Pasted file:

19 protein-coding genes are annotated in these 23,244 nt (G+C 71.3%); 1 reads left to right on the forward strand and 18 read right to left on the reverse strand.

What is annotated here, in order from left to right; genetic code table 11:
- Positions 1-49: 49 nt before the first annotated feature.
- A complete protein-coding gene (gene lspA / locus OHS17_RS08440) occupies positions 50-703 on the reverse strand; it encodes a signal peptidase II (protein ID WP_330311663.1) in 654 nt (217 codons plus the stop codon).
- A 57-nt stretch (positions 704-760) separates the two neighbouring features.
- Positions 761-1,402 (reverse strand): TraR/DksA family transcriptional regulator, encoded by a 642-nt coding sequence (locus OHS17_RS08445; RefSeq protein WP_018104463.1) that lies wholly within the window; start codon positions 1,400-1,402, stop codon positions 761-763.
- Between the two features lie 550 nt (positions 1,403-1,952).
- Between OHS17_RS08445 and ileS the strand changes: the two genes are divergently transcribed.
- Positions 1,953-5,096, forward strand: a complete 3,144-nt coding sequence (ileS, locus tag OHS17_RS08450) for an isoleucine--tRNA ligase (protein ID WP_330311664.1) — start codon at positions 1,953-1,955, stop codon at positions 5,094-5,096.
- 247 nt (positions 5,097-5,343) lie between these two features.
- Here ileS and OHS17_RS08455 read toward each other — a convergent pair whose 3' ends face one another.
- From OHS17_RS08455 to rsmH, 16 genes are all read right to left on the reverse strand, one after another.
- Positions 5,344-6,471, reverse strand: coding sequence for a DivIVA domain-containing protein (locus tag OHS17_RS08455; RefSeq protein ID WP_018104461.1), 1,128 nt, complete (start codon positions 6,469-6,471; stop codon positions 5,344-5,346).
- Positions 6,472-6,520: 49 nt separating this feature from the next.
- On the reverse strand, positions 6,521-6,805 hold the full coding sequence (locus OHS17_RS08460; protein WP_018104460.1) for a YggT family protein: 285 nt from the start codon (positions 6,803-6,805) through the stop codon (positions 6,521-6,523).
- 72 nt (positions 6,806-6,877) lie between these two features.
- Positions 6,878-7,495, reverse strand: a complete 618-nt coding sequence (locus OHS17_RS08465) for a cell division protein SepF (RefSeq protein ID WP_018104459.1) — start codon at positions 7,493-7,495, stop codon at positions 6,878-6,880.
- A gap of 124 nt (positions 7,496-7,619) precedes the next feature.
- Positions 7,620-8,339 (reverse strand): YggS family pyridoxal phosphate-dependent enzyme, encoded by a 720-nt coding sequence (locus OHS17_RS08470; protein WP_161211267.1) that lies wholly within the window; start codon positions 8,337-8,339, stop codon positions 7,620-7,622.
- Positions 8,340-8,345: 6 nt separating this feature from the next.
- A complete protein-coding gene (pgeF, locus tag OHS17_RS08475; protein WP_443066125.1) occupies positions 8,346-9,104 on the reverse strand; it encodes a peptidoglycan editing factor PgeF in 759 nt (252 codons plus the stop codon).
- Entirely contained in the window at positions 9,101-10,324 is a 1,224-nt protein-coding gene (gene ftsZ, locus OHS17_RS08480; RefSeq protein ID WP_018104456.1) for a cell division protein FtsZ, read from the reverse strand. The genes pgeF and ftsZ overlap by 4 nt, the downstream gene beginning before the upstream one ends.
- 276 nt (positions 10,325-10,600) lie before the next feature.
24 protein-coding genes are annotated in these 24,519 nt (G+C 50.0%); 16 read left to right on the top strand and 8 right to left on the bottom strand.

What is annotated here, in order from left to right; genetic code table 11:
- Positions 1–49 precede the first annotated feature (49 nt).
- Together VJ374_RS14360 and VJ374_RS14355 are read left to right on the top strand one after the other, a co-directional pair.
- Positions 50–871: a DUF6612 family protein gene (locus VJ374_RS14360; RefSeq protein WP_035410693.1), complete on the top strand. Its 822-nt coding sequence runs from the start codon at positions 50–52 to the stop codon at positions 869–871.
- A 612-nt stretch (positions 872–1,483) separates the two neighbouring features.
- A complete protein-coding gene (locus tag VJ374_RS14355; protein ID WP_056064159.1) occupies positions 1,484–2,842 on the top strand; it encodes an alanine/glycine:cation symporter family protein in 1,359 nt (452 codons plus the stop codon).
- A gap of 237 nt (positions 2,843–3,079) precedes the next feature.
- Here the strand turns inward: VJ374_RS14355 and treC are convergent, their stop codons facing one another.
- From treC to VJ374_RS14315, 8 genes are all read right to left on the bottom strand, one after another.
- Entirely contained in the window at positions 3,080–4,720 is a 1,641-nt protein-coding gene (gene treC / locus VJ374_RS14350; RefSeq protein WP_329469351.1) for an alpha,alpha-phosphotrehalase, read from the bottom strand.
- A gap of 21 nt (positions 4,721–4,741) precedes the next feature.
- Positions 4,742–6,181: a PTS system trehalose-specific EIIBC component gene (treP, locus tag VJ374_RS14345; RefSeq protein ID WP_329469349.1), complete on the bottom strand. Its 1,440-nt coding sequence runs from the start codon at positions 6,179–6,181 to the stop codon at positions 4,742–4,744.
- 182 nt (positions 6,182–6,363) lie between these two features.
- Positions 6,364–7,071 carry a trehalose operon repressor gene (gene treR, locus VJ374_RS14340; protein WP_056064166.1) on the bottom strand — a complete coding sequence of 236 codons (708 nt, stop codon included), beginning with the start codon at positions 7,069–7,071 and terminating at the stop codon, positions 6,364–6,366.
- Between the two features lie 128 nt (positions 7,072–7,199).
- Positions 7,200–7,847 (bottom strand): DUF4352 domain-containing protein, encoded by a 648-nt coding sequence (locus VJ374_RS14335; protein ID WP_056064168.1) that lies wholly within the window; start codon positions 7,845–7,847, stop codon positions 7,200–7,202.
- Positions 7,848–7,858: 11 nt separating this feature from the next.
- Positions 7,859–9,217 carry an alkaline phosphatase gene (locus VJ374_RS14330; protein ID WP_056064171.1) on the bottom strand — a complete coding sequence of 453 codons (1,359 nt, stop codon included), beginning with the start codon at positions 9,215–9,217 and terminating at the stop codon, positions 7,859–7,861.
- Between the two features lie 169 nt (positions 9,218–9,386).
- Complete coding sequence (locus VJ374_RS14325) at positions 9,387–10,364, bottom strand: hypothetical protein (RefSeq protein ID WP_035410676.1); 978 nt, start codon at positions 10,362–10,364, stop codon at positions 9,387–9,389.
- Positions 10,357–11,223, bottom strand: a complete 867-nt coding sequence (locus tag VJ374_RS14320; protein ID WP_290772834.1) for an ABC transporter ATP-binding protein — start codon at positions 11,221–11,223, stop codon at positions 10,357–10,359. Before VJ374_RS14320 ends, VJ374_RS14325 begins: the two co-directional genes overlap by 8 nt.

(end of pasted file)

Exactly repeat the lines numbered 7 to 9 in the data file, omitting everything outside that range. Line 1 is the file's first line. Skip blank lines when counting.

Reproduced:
- Between the two features lie 550 nt (positions 1,403-1,952).
- Between OHS17_RS08445 and ileS the strand changes: the two genes are divergently transcribed.
- Positions 1,953-5,096, forward strand: a complete 3,144-nt coding sequence (ileS, locus tag OHS17_RS08450) for an isoleucine--tRNA ligase (protein ID WP_330311664.1) — start codon at positions 1,953-1,955, stop codon at positions 5,094-5,096.